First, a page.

Case Against WorldCom's Ebbers Expands With New Indictment
The government’s case against former WorldCom Inc. chief executive Bernard J. Ebbers grew on Monday when a new 31-page indictment was handed up by a Manhattan grand jury with seven new changes of false Securities and Exchange Commission filings, the Washington Post reported.
The seven new changes are added to the charges Ebbers, 62, already faces, including one count each of conspiracy, securities fraud and false filing in the role he allegedly played in the nation’s largest accounting scandal. The new charges could increase his sentence if he is found guilty on all charges, the Post reported, adding the securities fraud and false filing counts each carry a maximum of 10 years in jail and the conspiracy charge carries a maximum of five years in prison.
"Whenever you add counts, you're squeezing the defendant," Kirby D. Behre, a former federal prosecutor now in private practice, told the Post. "Often the reason you do this is to show the breadth and depth of the government's case to the defendant."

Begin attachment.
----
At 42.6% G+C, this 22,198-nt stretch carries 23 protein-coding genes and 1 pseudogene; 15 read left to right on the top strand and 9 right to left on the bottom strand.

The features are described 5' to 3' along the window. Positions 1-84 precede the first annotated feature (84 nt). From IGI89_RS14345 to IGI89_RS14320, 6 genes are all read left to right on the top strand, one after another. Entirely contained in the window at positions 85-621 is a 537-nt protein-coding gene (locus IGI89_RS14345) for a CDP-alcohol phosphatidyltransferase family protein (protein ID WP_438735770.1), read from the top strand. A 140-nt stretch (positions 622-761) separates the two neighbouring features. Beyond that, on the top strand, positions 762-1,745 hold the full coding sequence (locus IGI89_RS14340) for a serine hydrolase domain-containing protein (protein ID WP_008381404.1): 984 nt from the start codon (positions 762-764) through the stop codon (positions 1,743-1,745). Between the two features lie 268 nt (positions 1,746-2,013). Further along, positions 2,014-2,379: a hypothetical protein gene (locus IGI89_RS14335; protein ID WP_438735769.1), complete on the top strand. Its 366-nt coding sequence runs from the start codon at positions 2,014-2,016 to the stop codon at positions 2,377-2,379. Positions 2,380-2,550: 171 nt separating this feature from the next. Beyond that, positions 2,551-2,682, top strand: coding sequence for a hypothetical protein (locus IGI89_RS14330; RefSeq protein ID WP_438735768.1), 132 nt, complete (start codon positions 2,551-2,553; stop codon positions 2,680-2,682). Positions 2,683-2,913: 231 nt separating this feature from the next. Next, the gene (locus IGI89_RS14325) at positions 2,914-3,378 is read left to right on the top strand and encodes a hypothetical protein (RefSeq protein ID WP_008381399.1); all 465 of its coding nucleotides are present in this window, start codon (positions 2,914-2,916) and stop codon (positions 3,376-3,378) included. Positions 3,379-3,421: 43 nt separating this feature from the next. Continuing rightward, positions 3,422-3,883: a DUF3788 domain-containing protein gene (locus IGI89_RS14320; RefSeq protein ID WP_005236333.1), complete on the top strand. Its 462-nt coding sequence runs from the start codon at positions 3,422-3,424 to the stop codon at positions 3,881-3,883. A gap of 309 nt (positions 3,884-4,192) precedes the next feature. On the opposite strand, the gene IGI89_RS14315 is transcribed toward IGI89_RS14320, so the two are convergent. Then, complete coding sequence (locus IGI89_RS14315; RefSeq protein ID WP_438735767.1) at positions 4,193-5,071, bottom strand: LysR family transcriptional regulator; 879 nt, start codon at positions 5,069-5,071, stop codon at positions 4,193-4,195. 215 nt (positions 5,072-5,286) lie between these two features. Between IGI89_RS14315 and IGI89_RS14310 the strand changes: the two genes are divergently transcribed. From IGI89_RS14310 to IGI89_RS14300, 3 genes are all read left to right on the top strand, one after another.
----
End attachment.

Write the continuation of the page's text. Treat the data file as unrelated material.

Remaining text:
Ebbers is due back in court Tuesday for a pretrial conference and his trial is scheduled for Nov. 9. The Post reported his attorney, Reid Weingarten, did not immediately respond to requests for comment but has said in the past that his client is not guilty.
WorldCom spiraled into bankruptcy in 2002 after admitting to doctoring its bottom line by billions of dollars. The company, now known as MCI, has acknowledged that it improperly accounted for more than $11 billion.
Former Chief Financial Officer Scott D. Sullivan and four other top WorldCom executives have pleaded guilty to criminal charges and Sullivan, who entered his plea March 2, is cooperating with federal authorities, the Post reported. He has admitted to tampering with the company’s accounting to reduce expenses and improve the bottom line.